Escaping the Prison of RealismDarryl Pinckney
I was surprised in Elizabeth Hardwick’s writing class at Barnard when she told us that the mystery of Jay Gatsby was that he was Jewish.
Great Fiction is a Force for PeaceRoxana Robinson
An archaeologist friend told me recently about the discovery of an oral tradition stretching back for 10,000 years. They were stories told by...
In Praise of Edith WhartonRoxana Robinson
A look at the classic author by Roxana Robinson.
The Drip Drip Drip of Another ConsciousnessJane Smiley
Last night, I dreamed about my novel Ten Days In the Hills, not one of my best received, but certainly one that I enjoyed writing.
Morning AfterRoxana Robinson
In a new essay, author Roxana Robinson (Sparta, Cost) reflects on her experiences campaigning for the Democratic Party in...
Abounding and SuperaboundingElizabeth McKenzie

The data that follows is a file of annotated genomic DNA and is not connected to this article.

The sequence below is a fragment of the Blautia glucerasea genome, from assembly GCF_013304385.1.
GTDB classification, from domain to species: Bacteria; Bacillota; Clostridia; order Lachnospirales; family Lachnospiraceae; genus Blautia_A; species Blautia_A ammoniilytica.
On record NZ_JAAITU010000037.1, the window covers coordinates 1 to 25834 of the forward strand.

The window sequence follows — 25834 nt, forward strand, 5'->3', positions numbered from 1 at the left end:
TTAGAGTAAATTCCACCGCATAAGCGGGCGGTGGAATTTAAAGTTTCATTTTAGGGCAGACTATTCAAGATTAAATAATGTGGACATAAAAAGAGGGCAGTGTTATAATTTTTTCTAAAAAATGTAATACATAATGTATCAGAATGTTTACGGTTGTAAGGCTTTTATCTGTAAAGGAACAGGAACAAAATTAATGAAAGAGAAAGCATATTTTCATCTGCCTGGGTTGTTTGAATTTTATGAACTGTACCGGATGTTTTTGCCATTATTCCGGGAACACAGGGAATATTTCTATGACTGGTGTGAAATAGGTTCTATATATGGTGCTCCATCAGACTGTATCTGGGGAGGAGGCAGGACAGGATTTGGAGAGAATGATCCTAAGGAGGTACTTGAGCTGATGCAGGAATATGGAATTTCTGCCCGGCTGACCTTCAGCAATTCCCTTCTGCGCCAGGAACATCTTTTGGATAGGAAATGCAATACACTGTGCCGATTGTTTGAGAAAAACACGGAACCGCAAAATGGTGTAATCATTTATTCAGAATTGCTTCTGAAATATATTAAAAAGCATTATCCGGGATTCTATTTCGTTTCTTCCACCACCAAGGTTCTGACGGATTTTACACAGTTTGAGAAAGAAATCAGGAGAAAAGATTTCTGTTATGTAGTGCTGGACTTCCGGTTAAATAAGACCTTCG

It had been a small reading, the kind one expects of course, and I knew everyone who attended, except for one man who was neither an old friend...
In Response to Jonathan Franzen's New Yorker piece on Edith WhartonRoxana Robinson
“Jonathan Franzen (in his essay in The New Yorker, “A Critic at Large”) addresses “the problem of sympathy” for Edith Wharton
What Else Would a Young Film Star Wear?Maggie O'Farrell
In this essay, Maggie O’Farrell, author of This Must Be the Place, writes about how an unforgettable object found its way into her fiction.
A Fiction for the FutureErik Hoel
At first it happened slowly, then all at once. We are now living in a world that would have been considered science fiction to any twentieth-century novelist.
Remembering Robert StoneRoxana Robinson
“When I first read Robert Stone’s work I was struck by the beauty of the sentences. That’s the way a writer reads, listening to cadence...